The Baramulla police confirmed that they had fired “some” tear gas to disperse the students but denied beating up the college staff. One student was trying to damage a car and he was pushed and beaten up as were three or four other boys, the police claimed. After the violence subsiuded, the police and the tehsildar went into the college to meet the students, said the lecturer.
Fear and anger
For students such as Naveed Dar and Shahbaz Dar, this was their first brush with the security forces. Unlike Farooq and their other classmates, they had not gone out protesting in 2016. Naveed Dar, for one, was worried about finishing his course.
The conflict in Kashmir has hit student life with its constant curfews and shutdowns. In 2016, the boys said, Pulwama Degree College was shut for six months. When it reopened, they went straight into exams. “It’s been three years and I am still in my third semester. At this rate, I will finish college in nine years,” he said.
The turbulence has also meant that students cannot imagine a future. Naveed Dar only knows he wants to get out of an increasingly violent Pulwama as soon as he can. Neither Farooq nor Naveed Dar have career plans. “We never got to think about it,” said Farooq. “When you have to think whether you’ll make it to the next day, it changes things psychologically.”
Such extended periods of closure have also meant that student politics has not taken root in colleges, not in recent years at least. Pulwama Degree College is not strict, students said. During the protests last year, pro-freedom posters and slogans went up and were not taken down by the college authorities. But there were no protests organised by the students as a group.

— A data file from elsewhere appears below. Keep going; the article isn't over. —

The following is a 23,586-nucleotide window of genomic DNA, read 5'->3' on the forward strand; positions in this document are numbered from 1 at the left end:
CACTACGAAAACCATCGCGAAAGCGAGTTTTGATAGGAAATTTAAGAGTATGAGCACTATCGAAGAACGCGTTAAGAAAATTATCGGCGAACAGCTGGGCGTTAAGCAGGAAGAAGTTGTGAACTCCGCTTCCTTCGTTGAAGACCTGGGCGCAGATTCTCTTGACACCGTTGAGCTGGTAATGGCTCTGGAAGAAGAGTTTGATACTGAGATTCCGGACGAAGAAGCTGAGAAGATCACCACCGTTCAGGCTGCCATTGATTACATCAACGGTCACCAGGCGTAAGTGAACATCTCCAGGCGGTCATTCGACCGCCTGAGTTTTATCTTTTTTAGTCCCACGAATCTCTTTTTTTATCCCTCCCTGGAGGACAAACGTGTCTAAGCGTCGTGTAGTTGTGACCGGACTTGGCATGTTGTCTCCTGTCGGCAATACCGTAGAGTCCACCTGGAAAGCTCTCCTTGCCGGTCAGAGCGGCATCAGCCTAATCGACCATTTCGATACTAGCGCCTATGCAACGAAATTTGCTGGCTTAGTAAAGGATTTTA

The last time a protest march started from the college ground was in 2009, when the Valley rose in protest against the rape and murder of two young women in Shopian, allegedly by security forces. The “Shopian Chalo” call, in fact, had come from Pulwama Degree College, said Farooq.
Unlike other parts of the country, student unions are proscribed in Kashmir. The Kashmir University Students’ Union was banned in 2010, the year mass protests erupted and its offices were demolished by the authorities. Its current iteration is not officially recognised. Could the latest spate of clashes between students and security forces lead to a new phase of mobilisation and political organisation in Kashmir’s colleges?
It remains to be seen. For Naveed Dar and Shabaz Dar, it means the last bastion of security has been breached, giving rise to new fears. But Farooq said fear has disappeared among students, it is only anger now. The next time such a clash happens, he added, it could be even more intense.